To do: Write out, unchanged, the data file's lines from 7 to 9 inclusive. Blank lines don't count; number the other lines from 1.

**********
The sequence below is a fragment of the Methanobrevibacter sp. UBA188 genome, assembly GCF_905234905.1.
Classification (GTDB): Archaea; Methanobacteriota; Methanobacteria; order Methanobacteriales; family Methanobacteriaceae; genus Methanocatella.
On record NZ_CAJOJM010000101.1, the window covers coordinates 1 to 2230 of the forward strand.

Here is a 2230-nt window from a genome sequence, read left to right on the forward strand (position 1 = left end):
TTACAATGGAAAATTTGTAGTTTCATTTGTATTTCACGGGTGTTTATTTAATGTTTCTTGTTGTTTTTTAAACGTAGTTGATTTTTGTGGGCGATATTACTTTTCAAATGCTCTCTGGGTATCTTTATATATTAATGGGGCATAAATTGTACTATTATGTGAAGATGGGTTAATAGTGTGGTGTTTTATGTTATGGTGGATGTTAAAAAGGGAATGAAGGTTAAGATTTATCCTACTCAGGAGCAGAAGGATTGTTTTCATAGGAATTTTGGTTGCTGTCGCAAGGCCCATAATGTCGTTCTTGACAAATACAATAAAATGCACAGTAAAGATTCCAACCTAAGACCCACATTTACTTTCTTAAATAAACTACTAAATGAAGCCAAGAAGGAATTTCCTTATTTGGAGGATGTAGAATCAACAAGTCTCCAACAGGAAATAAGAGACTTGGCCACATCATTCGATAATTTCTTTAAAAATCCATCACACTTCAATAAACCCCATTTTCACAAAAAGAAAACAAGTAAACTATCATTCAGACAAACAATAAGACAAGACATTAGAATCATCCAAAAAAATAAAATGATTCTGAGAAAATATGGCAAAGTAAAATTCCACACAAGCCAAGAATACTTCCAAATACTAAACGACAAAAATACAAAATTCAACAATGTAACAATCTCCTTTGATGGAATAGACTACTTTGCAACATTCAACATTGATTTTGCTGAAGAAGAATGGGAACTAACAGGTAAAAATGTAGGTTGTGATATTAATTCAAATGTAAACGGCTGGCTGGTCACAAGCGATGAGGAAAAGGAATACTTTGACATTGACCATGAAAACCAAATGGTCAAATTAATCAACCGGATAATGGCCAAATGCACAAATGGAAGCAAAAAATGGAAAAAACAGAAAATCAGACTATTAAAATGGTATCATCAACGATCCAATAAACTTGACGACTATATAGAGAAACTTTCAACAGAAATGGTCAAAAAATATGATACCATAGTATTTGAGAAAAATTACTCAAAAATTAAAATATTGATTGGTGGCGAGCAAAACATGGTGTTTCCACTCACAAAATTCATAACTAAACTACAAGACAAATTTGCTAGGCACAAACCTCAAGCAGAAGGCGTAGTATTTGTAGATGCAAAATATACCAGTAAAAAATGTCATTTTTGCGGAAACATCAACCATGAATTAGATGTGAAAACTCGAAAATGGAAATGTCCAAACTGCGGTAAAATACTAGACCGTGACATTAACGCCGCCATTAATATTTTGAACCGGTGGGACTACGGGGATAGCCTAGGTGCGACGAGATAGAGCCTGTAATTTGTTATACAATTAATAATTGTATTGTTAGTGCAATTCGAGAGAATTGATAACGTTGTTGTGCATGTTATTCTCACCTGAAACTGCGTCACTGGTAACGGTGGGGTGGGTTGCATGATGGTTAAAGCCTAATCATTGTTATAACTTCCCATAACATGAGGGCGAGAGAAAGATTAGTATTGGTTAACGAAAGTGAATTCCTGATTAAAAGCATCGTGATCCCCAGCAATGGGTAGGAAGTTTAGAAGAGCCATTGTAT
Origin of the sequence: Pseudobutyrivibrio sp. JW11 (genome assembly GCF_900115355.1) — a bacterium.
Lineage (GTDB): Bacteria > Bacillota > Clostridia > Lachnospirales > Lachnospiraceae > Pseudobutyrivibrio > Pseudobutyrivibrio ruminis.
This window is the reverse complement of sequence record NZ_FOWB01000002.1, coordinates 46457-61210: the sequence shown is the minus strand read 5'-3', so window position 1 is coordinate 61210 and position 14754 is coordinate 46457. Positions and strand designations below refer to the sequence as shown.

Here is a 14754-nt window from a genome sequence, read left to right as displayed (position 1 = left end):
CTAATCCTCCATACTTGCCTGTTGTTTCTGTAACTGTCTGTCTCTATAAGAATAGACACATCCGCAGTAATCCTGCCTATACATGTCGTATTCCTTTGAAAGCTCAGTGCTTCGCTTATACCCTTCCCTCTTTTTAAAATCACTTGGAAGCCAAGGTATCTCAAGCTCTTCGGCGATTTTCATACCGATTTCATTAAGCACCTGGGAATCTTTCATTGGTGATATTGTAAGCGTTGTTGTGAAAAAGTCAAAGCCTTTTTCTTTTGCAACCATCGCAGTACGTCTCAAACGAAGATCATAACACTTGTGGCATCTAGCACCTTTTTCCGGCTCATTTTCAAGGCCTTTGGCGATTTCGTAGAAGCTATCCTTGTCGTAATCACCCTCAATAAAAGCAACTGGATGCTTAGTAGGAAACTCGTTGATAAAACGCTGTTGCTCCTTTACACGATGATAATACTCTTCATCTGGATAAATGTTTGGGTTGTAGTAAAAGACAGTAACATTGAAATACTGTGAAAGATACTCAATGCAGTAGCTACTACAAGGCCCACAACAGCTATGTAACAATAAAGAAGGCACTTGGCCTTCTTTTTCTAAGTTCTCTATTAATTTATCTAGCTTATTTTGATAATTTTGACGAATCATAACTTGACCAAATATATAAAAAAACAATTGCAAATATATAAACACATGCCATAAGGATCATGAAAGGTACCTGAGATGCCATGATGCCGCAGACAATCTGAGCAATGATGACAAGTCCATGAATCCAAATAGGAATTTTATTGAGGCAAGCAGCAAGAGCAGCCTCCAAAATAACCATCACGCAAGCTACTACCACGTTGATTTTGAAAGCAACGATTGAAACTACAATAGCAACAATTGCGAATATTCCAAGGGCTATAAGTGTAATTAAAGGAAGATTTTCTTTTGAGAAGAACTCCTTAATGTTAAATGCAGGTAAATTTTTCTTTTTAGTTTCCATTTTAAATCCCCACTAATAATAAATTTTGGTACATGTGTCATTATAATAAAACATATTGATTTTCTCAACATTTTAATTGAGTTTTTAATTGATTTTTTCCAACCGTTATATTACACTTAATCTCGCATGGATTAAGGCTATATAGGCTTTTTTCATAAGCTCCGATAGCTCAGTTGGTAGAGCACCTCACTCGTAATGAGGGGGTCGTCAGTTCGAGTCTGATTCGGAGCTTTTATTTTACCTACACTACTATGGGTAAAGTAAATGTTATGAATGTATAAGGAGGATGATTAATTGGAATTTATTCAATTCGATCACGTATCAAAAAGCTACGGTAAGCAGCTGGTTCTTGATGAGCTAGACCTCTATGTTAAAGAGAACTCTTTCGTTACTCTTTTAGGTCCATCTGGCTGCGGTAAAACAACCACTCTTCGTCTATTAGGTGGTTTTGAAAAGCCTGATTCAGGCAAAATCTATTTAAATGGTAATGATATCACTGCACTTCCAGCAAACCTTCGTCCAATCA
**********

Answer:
Lineage (GTDB): Bacteria > Bacillota > Clostridia > Lachnospirales > Lachnospiraceae > Pseudobutyrivibrio > Pseudobutyrivibrio ruminis.
This window is the reverse complement of sequence record NZ_FOWB01000002.1, coordinates 46457-61210: the sequence shown is the minus strand read 5'-3', so window position 1 is coordinate 61210 and position 14754 is coordinate 46457. Positions and strand designations below refer to the sequence as shown.

Here is a 14754-nt window from a genome sequence, read left to right as displayed (position 1 = left end):